For our first foray into televised cooking demos (airing Wednesday on Connecticut Style), we here at TBYK wanted to start with a simple, flavorful soup that can be served either warm or chilled. When the segment airs we’ll post a video here–in the meantime, I’ll take you through making this nifty little soup:
Chilled Roasted Red Pepper Soup with Tomatoes and Orange
- 3-4 peppers (2-3 red, 1-2 yellow), seeded and quartered
- 1 sweet onion, chopped
- 4 cloves of garlic, minced
- Olive oil
- 1 14 oz of canned chopped tomatoes (we use Petite Cut by Del Monte)
- Juice of one orange and zest from its rind
- 1 1/2 cups cold water or red wine (note: red wine is going to make it much more flavorful)
- Kosher salt and ground black pepper to taste
- Chopped fresh parsley for garnish
Set your oven to broil. Place the pepper quarters on a cookie sheet and slide it under the broiler, about 4-5″ from the flame/coils. Remove when the skins have completely charred (the amount of time will depend heavily on your oven. It’ll take 5-10 minutes, but if it’s your first time, do NOT walk away). Remove from the oven and place the peppers into a bowl and cover with a plate or plastic wrap, allowing them to cool enough to then remove the blackened skins.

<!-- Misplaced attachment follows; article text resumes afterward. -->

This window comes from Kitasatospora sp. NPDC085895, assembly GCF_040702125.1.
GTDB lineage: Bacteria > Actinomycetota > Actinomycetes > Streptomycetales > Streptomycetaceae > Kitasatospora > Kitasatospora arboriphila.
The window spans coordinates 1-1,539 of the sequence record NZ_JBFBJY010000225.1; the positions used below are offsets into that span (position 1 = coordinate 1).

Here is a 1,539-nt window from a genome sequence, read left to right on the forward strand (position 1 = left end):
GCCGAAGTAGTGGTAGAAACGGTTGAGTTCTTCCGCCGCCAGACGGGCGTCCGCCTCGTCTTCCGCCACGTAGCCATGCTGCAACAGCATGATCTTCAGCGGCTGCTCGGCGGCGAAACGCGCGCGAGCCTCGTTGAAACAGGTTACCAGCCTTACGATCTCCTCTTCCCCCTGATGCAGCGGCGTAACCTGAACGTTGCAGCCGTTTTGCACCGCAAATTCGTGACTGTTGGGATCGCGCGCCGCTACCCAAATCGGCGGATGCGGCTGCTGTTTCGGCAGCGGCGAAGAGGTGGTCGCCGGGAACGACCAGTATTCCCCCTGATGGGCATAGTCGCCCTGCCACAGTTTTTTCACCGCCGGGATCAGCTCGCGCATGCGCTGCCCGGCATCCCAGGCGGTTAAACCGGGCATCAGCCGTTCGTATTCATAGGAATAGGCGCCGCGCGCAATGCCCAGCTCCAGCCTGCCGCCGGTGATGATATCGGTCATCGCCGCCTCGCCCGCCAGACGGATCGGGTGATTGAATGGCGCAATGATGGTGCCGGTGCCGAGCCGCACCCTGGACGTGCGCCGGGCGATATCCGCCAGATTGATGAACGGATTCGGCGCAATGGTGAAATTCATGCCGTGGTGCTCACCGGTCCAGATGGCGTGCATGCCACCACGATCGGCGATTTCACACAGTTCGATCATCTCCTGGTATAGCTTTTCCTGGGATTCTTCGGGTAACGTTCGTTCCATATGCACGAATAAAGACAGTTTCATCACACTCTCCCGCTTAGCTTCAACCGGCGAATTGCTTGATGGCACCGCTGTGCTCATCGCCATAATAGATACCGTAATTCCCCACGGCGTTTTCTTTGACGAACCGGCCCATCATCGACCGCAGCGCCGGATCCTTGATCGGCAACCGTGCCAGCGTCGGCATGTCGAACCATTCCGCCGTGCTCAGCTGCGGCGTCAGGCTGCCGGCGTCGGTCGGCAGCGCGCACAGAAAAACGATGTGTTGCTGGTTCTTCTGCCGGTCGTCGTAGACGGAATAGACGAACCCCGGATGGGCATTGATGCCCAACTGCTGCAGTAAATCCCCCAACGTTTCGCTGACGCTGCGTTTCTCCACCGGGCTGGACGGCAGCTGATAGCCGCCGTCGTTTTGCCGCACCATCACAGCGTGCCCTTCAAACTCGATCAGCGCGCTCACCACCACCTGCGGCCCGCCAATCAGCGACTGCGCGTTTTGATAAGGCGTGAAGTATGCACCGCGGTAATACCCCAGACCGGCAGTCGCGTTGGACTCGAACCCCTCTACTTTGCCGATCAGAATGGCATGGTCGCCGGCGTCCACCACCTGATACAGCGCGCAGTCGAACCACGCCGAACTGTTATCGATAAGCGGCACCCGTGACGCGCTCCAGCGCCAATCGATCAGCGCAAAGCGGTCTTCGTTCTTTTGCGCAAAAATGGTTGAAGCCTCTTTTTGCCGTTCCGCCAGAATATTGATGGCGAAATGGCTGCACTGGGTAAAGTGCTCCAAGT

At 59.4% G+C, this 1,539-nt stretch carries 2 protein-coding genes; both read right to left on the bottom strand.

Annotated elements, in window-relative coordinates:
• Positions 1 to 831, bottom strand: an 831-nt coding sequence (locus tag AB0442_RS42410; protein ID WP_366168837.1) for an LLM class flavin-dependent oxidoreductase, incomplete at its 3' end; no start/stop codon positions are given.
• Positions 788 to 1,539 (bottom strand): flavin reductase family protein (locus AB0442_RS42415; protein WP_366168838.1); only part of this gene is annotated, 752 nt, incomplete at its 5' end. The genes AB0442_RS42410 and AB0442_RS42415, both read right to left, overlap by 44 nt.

Roughly chop the skinned peppers. Add the onion, garlic and a pinch of salt to a pot over medium heat and sweat for 5 minutes, until they become translucent. Keep the heat low enough that the garlic does not brown. Next add the peppers and the can of tomatoes and bring to a simmer for 15-20 minutes. Remove the pot from the heat, add the orange juice and zest.
Carefully insert your stick blender and blend until homogenous. Alternatively, wait until the soup cools and add it to the bowl of a food processor and blend there. Season liberally with salt and pepper. Serve soup at room temperature or chilled (refrigerate for at least 2 hours, but remember that like stew, soup tastes better after having sat).
When ready to serve, garnish with parsley and a dollop of plain Greek yogurt, sour cream, a little mascarpone cheese or some Parmigiano-Reggiano as shown here. This can be served a variety of ways: with sandwiches, with ciabatta toasts covered in goat cheese and herbs, or as an appetizer as part of a larger meal.
Remember that experimentation is the mother of deliciousness. A basic soup like this is begging for variation. Try using different stocks instead of water or subsituitue some water for wine. Try added roasted garlic at the end of cooking instead of raw in the beginning. With a little common sense, a generic recipe can become your signature dish!